January 21, 2022

San Diego Domestic Violence Council Shares Myths and Facts Around Teen Dating Violence


Each February, young people and their loved ones join together across the country in an effort to raise awareness about the issue of teen dating violence as a part of Teen Dating Violence Awareness Month. This annual awareness campaign seeks to promote safe, healthy relationships and to stop dating abuse before it starts.

Dating violence can take place in person or electronically and is a type of intimate partner violence that can include physical violence, sexual violence, psychological aggression, and stalking. Teens often think some behaviors, like teasing and name-calling, are a “normal” part of a relationship, but these behaviors can become abusive and develop into serious forms of violence.

Dating violence is more common than people think. 

According to a 2021 Preventing Teen Dating Violence Report:

  • 1 in 11 female teens and 1 in 14 male high school students reported experiencing physical violence in the last year
  • 1 in 8 female and 1 in 26 male high school students reported experiencing sexual violence in the last year

The 2022 Teen Dating Violence Awareness Month theme is Talk About It. Talk About It is a call to action for young people and those who support them to engage in meaningful conversations about healthy relationships and navigate what may be unhealthy or even abusive.

Teen Dating Violence sees its shares of myths that may cause victims to downplay the abuse or excuse the behavior of their abuser.


Myth #1: Victims provoke the abuser by making their partner jealous, are mean to them, tease them thinking they want sex.

Fact: Dating violence is NEVER a victim’s fault.  A victim does not have the ability to precipitate violence and the victim has no control over the abuse.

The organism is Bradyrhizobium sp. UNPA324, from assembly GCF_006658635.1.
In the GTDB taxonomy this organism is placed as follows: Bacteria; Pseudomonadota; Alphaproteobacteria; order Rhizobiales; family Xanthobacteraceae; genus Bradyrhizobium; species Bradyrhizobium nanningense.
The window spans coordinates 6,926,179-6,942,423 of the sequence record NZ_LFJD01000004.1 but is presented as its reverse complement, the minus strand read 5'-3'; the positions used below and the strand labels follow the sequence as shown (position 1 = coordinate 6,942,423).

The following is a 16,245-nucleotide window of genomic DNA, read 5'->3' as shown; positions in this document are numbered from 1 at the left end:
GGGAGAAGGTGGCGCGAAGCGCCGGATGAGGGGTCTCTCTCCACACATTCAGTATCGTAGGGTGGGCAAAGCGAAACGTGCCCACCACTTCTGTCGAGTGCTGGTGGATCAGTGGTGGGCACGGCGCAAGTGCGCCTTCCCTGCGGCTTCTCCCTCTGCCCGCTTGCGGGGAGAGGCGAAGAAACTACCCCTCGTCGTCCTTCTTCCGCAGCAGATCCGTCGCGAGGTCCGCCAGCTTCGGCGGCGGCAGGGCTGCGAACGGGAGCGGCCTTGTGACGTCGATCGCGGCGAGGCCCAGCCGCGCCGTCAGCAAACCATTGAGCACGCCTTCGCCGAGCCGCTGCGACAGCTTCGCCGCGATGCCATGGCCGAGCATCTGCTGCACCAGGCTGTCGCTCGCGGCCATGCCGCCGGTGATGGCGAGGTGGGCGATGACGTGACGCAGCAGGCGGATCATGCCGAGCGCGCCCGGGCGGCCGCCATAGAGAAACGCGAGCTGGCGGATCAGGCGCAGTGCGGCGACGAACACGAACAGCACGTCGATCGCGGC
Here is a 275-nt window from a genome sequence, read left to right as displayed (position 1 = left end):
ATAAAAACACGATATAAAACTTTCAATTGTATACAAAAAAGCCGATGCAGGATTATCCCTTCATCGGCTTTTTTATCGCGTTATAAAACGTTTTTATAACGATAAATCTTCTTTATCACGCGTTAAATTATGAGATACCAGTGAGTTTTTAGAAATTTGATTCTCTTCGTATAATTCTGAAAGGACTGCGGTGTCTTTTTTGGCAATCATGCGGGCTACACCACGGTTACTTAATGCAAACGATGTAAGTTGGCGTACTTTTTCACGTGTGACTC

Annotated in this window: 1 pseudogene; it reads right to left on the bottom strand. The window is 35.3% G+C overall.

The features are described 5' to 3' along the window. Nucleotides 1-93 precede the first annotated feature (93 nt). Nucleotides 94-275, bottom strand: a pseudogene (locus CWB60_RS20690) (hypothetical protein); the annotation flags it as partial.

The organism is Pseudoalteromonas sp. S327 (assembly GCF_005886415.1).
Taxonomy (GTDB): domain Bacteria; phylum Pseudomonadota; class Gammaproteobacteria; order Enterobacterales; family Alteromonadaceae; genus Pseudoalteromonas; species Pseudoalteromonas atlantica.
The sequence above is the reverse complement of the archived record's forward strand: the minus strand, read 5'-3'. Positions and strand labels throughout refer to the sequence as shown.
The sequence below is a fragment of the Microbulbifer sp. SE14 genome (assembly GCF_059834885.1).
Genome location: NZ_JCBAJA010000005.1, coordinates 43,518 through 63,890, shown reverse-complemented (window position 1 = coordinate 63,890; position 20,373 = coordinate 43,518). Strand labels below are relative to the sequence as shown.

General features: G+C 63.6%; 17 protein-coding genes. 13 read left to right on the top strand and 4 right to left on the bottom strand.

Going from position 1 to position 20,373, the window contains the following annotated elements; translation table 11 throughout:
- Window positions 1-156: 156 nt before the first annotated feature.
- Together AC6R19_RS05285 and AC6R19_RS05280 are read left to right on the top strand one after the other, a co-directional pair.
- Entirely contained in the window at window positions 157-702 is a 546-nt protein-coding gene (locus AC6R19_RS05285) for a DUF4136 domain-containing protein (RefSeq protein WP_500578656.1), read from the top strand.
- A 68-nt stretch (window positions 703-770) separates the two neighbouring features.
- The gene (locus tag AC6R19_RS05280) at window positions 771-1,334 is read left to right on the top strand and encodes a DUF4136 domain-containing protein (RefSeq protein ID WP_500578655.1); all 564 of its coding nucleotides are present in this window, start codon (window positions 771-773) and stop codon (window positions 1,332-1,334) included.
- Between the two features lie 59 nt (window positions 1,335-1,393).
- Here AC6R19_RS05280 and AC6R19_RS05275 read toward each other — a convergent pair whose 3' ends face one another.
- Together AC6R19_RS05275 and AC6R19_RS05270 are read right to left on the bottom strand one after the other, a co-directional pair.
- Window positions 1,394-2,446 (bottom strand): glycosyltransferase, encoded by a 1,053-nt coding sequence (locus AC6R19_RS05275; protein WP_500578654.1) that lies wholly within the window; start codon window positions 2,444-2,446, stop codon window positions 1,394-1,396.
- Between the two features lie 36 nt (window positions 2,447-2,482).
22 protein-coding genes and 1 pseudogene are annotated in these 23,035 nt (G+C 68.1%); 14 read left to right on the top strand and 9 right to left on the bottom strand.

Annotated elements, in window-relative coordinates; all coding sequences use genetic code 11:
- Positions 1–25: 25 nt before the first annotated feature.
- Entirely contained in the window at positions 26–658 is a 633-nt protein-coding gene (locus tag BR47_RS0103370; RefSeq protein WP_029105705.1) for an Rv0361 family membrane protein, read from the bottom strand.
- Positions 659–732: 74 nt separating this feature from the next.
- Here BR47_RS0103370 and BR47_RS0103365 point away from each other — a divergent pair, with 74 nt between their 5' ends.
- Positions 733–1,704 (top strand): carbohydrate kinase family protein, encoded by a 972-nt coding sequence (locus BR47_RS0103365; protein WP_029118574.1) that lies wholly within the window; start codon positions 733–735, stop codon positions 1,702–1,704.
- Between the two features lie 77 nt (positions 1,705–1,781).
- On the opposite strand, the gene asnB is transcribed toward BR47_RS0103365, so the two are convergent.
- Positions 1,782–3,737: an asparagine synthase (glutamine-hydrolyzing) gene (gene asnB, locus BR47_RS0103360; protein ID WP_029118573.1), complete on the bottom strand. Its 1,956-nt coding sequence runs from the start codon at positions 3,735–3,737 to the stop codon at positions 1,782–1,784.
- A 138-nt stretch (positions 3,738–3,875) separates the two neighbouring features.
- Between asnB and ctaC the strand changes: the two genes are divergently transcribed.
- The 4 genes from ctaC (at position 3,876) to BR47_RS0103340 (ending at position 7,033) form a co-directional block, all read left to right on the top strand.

Myth #2: For teens who experience abuse in a relationship, the abuse will eventually stop as the teen gets older. The abuse is just a phase.

Fact: Abusive relationships shows a pattern of controlled behaviors which can span a lifetime and multiple victims.  Abusers’ behaviors will only change when they take full responsibility for their behavior and realize they do not have the right to control and abuse.


Myth #3: My partner cares about me, that is why she/he/they wants me to only see her/him/them and wants to know where I am and where I go.

Fact: Jealousy can be why an abuser isolates the victim. Not all jealousy is abusive, it is what the person does with this feeling which makes it abusive. If the abuser who is jealous is telling you where to go and who to talk to, it is unhealthy and controlling.


Help is available.

This information is critical for educators, parents, family members, and any adult who interacts with teenagers. If you or someone you know is experiencing Domestic Violence, Intimate Partner Violence, or Teen Dating Violence help is available. Call the National Domestic Violence Hotline (800) 799-SAFE(7233) or (800) 640-2933 for San Diego Services.

For additional Support please visit Healthy relationships for young adults | love is respect or text LOVEIS to 22522; 10 Signs of Healthy/Unhealthy Relationships or In addition, you can download TDV Awareness and Prevention Month February.pdf - Google Drive


Established in 1989, the San Diego Domestic Violence Council is a network of public, non-profit and private agencies working together to develop an enhanced system-wide structure and response to domestic violence; serving as the “hub” for creative development and planning to address this critical issue in San Diego County.  The Council is made up of a county-wide team of over 300 member organizations including domestic violence service programs, criminal justice agencies, social service agencies, healthcare, primary and higher education, and others, as well as community members.

The San Diego Domestic Violence Council seeks to increase public awareness, build capacity through professional training, and bring professionals and community members together in coalitions and committees to develop cross-collaborative initiatives, policies, and protocols to better equip staff, agencies and community members to appropriately and effectively identify and respond to the needs of individuals and families affected by domestic violence.